"So he taught himself by reading textbooks. It wasn't hard. Pure math was
hard. Molecular biology, after pure math, struck him as ridiculously
easy."


apparently "reportage" is a license to lie. my major was math. i made the high score in the country on the old SoA exam 100 when i sat for it. this is bs. hardy was right in ha "a mathematician's apology" as to the useless of his metier, so was a former boss of mine who said, "engineering is a lot of addition and subtraction."

Richard Seiter said...

David, if you are at all serious about this check out the Coursera courses I linked elsewhere. I think they (well at least the first two, which I have taken) offer an interesting (and relatively low expense/commitment) introduction to Systems Biology (I think the research in this article is best described as the intersection of genetics and systems biology -- the latter providing the "network models" above). It will be something to watch what these research fields produce. Personally I think there is too little effort being spent on low hanging low tech fruit in health (e.g. diet, exercise, basic biomarkers). My hope is that these high tech techniques will turn out to lead to low tech (i.e. easy/affordable) solutions. For example, combining genomic information with metabolic pathway analysis may enable targeted nutritional supplementation for people with certain issues (there are people working on things like this, but the ones I know about tend to be on the fringes). IMHO a big problem in health care/research is that everyone is pursuing patents with the goal of creating expensive solutions (with the holy grail being drugs they can sell to someone for the rest of their life). I think a good use of government money would be to develop affordable approaches to improving health.

David Coughlin said...

Cancer is a big, meaningful human problem, and that is what the appeal is. I would specifically chase climate problems.

Abruzzi spur said...

no it ain't dave. not anymore than obesity.

if all cancers were cured life expectancy in the us would increase by...drum role...three years. that's it. plus, it's 100% preventable with rare exceptions like retinoblastoma.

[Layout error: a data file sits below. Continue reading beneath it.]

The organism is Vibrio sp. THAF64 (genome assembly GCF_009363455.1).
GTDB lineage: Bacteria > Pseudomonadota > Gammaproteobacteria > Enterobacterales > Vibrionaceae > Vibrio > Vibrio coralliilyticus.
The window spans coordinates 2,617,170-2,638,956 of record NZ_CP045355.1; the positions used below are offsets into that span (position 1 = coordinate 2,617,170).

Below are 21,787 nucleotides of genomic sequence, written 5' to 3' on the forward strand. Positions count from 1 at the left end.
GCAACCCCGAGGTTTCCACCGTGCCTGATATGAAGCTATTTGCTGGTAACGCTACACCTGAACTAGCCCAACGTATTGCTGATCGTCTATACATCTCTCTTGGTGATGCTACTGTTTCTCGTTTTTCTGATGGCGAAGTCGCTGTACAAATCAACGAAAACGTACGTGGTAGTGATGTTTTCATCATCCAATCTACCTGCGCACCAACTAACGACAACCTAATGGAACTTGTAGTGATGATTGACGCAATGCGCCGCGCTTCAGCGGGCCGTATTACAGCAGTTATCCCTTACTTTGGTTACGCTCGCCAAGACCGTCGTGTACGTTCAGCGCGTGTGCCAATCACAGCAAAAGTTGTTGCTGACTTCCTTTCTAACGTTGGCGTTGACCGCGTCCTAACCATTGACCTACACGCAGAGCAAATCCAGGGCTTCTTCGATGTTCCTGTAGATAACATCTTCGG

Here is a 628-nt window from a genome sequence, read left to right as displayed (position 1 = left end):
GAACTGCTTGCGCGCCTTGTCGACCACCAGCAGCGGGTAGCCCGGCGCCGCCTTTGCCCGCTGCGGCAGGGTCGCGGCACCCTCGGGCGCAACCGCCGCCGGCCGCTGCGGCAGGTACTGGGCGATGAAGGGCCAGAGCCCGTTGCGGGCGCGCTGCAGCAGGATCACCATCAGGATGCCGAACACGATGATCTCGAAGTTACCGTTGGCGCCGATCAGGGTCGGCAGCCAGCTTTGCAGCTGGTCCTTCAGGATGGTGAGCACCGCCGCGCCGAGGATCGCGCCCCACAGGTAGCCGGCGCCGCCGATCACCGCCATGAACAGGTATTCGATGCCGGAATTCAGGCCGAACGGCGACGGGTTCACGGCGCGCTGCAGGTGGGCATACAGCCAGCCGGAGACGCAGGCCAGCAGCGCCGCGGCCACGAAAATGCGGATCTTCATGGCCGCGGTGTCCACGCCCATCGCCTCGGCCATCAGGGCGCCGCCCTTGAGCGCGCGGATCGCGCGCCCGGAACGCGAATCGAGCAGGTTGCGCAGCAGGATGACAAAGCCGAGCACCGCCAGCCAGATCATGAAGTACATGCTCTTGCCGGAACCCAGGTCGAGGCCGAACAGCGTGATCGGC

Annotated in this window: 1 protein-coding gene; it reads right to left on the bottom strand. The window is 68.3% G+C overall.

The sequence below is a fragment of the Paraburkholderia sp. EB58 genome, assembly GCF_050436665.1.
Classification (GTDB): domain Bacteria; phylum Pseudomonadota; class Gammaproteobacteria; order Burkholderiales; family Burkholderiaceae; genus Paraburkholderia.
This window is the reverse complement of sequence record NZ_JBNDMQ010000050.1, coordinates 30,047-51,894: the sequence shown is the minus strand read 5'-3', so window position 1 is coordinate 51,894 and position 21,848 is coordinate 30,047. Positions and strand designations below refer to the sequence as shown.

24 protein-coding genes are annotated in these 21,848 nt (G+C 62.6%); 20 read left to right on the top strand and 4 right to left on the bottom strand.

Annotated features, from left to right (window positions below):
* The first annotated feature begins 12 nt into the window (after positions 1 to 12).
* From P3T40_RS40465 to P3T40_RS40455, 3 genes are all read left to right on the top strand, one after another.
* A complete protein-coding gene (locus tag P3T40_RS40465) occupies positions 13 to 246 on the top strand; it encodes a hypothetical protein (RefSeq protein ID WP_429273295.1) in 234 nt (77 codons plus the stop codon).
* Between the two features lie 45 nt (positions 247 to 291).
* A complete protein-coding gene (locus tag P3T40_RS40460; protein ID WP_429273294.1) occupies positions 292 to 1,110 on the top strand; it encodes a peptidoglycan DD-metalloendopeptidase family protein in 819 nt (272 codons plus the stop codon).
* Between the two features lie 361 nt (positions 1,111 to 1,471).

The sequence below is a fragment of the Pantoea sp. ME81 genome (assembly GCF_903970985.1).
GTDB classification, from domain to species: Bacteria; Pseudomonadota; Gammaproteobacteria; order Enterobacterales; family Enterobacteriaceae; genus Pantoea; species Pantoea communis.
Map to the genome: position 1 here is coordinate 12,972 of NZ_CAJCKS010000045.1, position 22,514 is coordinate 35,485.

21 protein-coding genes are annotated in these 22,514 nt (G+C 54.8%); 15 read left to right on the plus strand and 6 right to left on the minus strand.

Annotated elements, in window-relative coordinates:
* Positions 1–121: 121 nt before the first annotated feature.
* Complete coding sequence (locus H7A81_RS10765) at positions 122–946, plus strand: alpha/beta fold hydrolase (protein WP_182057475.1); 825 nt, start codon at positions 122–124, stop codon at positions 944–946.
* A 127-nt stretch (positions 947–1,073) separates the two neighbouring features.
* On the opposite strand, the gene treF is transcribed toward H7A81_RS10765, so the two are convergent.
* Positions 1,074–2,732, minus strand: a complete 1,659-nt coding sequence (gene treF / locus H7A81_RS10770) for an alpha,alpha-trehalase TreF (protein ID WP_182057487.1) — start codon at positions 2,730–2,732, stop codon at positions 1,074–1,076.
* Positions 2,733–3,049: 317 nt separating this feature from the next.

Abruzzi spur said...

again the human tendency to take the way things are as the way things must be is an "unkown known". cancer is almost 100% preventable. as i commented below laron dwarfs are IMMUNE to cancer.

the cancer researcher is like this guy:

Dan Patrick: Mr. Anderson, it appears you are also taking steroids.



Greg Anderson: Absolutely not. This has always been my natural physique.



Dan Patrick: Okay, let's take a look at a photo of you from five
years ago. [dissolve to a shirtless photo of Greg, showing a very
scrawny torso and arms]



Greg Anderson: I don't see your point.



Dan Patrick: Look, doctors have come forward and testified that you injected Bonds with steroids.



Greg Anderson: Doctors? You know, I'm tired of these doctors
and their accusations. Why don't these so-called doctors focus on real
problems like curing cancer, or back acne, or uncontrollable rage, or
man boobs?!

David Coughlin said...

I have had a half dozen friends and parents of friends pass of cancer in the last couple of years. Cancer is a terrible, savage way to go.

Abruzzi spur said...

i agree 100%. stomach cancer is likely the worst. but dave...going out is horrible whatever the cause. imho research dollars should be spent so as to maximize healthspan---healthy life expectancy.

prevention really is worth a pound of cure in the case of cancer. the money spent on research would be better allocated to subsidizing better food. that along with very heavy taxation on igf promoting foods would at least halve cancer incidence imho.

and so far, as one organic chemist commented to me, "if you get cancer in your 60s you're screwed." all the success has been in children and young adults. there are two reasons for this. 1) funding is doled out based on life years saved and 2) cancers in the young have fewer mutations, are more treatable. but such cancers, though tragic, are very rare.

Hacienda said...

It ain't the disease. It's the person.

Bobdisqus said...

I wonder what Illumina's annual production capability for these is?

http://www.illumina.com/systems/hiseq-x-sequencing-system.ilmn

jeffhsu3 said...

Schadt showed up to Cleveland in the middle of winter wearing shorts and sandals.